Vendor Management and Procurement Strategy

Bogdan BĂĽchner

The business organization is a dynamic operation with evolving needs that cannot always be met through in-house resources. Vendors play a crucial role in the economic production chain, providing goods, services or business support systems so that organizations can function at optimum efficiency. The interplay between vendors and clients is a critical cog in the machine, yet vendor management relationships may be taken for granted when the procurement system seems to work smoothly.

The Customer-focused Organization

Today’s organizations put customer satisfaction at the front and center of their business strategy. This is a logical tactic, considering that customer acceptance and loyalty drive the business. Business leaders, regardless of their level in the management hierarchy understand that pandering to the target customer ensures some modicum of success when in brand development, sales growth and profitability. Elaborate systems for tracking customer preferences, habits and demographics are constantly being tweaked so that the marketing and sales departments can adjust their strategies accordingly.

The production or support side of the business is not as visible, but procurement officers should pay as much attention to their vendor management practices as marketing officers do with their core customers. Vendors are not just faceless bar-coded entities that fulfill contracts for goods or services based on a corporate timetable. Third party suppliers merit more attention than signatures or stamps on invoices. Many purchasing managers establish a core of vendors they have found reliable over the years, which may represent the full extent of the company’s vendor management policy.

Understanding the Need for Vendor Management Initiatives

Today’s organizations have become quite adept at creating databases. Each organization maintains a basic vendor database with contact information, goods or services provided and pricing. Surprisingly, much of this information is insufficient when it comes to evaluating the financial impact of changing suppliers or optimizing third-party contracts for purchasing efficiency.

Where companies have not committed to a professional vendor management systems, you can expect to see inefficiencies in the procurement system that would trickle down to the bottom line whether management is aware of the issues or not. Personnel changes on both client and supplier sides are factors in information breakdown in the purchasing process. It may not be difficult to identify preferred suppliers, but smaller tertiary vendors whose contributions are just as important may be outside the information loop. Some vendors may be operating on an as-needed basis without a formal contract, yet they show a significant spend, indicating that their contributions may be more important than what a casual observer may see. It is also possible that long-term suppliers, contracted under a different management team, no longer meet current requirements, commitments and standards. That said, client companies may not have taken the time to to establish and review vendor performance indicators, including service level agreements or SLAs. Vendor companies go through changes as well, including changes in leadership, fluctuation of production targets and shifts in business practices that may affect their risk ratings.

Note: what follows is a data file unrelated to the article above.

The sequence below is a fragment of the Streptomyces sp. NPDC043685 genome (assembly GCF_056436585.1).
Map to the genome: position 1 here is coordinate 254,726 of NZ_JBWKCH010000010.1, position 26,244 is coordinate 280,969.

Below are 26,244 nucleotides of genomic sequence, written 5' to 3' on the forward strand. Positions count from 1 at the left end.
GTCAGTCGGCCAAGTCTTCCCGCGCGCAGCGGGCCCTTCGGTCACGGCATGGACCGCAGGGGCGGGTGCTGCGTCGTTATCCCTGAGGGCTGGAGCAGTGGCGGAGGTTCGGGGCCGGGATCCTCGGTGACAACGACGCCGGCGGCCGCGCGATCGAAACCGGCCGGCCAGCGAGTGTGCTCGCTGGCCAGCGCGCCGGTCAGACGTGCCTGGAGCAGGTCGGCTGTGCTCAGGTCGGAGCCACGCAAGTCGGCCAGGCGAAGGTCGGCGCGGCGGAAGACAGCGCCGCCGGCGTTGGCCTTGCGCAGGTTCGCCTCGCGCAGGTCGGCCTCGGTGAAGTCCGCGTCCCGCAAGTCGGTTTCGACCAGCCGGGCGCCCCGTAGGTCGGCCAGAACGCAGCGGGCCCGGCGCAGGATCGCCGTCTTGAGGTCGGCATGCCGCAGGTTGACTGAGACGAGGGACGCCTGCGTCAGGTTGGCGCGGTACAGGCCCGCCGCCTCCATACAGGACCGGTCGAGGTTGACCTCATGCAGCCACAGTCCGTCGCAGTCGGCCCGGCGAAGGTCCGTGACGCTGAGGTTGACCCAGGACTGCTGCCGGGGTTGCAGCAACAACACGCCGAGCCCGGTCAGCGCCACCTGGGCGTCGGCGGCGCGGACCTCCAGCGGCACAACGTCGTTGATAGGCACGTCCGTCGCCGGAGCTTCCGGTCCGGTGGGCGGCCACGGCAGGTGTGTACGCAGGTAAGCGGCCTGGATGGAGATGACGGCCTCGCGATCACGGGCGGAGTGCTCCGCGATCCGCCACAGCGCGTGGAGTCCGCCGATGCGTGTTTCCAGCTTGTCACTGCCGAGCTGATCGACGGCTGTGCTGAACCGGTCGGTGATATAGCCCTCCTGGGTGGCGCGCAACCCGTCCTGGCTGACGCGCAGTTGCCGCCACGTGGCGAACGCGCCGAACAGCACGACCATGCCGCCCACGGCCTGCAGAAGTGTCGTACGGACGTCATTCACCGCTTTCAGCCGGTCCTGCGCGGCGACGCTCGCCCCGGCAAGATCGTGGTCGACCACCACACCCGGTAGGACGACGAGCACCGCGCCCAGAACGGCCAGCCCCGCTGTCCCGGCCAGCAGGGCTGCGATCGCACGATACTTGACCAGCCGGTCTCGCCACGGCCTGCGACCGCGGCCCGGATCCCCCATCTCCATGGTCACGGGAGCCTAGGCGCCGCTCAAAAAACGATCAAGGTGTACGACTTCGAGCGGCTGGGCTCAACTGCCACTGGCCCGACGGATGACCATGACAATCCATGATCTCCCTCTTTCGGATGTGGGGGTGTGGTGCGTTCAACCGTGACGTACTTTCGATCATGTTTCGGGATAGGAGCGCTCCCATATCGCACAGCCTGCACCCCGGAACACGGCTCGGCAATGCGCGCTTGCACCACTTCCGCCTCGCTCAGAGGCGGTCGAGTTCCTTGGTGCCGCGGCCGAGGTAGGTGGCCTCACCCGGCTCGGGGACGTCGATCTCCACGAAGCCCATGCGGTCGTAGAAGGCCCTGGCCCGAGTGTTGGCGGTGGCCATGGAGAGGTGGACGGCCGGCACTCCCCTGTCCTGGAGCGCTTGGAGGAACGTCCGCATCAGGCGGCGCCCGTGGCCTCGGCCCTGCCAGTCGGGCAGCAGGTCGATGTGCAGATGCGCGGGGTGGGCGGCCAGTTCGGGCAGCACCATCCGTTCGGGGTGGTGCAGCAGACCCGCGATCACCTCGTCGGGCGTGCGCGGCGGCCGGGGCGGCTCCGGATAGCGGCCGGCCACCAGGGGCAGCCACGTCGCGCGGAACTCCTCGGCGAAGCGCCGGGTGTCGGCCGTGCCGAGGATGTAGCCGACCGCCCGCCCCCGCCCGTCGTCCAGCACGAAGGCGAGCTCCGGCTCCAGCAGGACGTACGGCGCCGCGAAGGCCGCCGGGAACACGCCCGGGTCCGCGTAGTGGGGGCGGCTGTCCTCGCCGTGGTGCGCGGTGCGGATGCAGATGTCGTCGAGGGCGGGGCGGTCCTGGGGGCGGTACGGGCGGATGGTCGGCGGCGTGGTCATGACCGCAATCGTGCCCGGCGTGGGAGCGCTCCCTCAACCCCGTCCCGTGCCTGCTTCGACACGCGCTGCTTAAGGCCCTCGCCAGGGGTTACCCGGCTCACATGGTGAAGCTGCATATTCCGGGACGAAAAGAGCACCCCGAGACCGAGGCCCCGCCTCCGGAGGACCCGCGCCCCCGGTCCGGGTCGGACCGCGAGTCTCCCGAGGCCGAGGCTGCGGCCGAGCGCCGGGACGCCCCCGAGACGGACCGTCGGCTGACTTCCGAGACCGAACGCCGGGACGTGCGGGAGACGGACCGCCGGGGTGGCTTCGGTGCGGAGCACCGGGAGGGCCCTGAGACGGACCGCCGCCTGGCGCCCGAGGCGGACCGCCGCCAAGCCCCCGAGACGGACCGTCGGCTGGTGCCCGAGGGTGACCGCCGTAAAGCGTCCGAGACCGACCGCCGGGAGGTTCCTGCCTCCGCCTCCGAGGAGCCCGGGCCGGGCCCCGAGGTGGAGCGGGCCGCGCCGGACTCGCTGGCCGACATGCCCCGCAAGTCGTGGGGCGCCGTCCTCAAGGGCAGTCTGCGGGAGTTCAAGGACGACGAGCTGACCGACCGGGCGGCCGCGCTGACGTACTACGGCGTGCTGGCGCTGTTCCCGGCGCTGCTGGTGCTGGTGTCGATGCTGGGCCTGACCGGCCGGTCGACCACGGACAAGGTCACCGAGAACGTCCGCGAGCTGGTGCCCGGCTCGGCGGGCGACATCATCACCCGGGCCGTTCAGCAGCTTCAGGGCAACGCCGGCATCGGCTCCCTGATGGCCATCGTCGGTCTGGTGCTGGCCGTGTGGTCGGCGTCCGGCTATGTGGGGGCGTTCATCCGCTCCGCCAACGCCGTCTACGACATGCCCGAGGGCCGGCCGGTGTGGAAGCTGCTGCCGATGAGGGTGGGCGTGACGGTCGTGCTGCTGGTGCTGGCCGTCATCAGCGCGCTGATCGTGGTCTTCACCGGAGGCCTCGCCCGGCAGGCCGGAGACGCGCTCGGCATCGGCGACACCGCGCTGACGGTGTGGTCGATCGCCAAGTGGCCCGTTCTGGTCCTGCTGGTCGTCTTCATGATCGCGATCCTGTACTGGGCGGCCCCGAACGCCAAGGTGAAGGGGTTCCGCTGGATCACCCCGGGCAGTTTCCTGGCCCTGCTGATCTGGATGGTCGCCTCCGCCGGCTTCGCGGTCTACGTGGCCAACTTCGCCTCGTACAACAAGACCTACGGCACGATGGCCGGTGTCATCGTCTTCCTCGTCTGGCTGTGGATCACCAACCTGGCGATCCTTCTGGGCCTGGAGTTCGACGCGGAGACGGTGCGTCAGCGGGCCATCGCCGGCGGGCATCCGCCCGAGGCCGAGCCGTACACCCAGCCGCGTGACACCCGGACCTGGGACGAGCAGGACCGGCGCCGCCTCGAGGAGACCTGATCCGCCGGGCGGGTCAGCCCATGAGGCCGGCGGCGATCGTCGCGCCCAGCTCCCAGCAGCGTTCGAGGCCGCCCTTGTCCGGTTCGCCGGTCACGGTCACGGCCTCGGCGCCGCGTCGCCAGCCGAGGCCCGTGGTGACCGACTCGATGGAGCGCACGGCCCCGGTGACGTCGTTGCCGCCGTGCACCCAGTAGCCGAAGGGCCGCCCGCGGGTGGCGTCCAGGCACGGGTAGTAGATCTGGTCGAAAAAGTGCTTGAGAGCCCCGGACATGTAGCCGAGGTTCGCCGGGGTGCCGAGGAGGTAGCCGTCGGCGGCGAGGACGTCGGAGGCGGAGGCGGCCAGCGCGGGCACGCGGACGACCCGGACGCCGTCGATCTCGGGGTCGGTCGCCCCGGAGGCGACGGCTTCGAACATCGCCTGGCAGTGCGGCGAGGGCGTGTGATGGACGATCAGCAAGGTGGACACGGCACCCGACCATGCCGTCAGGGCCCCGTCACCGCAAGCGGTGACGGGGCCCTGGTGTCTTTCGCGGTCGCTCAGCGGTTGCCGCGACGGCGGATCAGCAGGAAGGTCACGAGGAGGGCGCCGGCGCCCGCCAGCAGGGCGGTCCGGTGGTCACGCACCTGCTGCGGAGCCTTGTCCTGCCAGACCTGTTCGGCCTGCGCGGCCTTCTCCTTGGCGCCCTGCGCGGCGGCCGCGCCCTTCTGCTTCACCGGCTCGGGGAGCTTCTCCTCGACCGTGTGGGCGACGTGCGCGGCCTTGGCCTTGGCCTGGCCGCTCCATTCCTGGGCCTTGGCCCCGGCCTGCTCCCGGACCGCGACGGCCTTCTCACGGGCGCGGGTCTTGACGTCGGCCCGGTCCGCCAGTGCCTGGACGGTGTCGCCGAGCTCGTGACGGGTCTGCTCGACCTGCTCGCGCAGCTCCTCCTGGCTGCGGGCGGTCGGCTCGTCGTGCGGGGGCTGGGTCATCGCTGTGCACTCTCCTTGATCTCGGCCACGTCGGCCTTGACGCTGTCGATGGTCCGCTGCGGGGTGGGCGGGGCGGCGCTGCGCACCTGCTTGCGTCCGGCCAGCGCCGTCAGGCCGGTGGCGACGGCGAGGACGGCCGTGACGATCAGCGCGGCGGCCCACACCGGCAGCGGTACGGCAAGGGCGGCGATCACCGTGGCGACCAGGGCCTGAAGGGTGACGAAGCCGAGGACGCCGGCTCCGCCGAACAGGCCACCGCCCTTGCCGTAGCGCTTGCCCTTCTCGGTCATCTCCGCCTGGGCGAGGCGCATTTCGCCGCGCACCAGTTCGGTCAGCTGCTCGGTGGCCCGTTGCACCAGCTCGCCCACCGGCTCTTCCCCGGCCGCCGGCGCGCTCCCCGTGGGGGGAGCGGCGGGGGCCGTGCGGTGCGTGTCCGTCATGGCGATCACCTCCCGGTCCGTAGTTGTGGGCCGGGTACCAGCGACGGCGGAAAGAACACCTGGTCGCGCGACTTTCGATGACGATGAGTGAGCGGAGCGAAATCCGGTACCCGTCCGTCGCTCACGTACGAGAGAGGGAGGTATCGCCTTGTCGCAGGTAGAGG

Even in business, historical perspective is key to assessing the potential of business relationships. The vendor management strategy should include wide-ranging input on vendor performance, preferences and comparative data.

Building Productive Relationships through Vendor Management

Vendor management should be a key component of business purchasing practices to ensure continuity of business processes. Third-party suppliers should be evaluated periodically, using reliability and predictability metrics that are most relevant to the requirements of client companies.

With an audit system in place, procurement is more likely to operate on a balanced budget, avoiding unexpected spends that may require out-of-contract purchases. Unplanned procurement, even when using the same stable of vendors, may not be covered under existing pricing and purchase commitments. Procurement managers can negotiate from a position of strength with thorough knowledge of the other party.

Efficiencies of scale lead to financial payback for clients and vendors. Long-term relationships with vendors will limit the need to change suppliers, which in turn leads to new agreements and new pricing structures. On the other hand, suppliers that are assured of a continuous business stream are more receptive to financial agreements favorable to client companies.

Regardless of the type of organization, procurement plays an important role in the entity’s business success. Focus on developing credible and reliable vendor relationships, and financial gains will follow.

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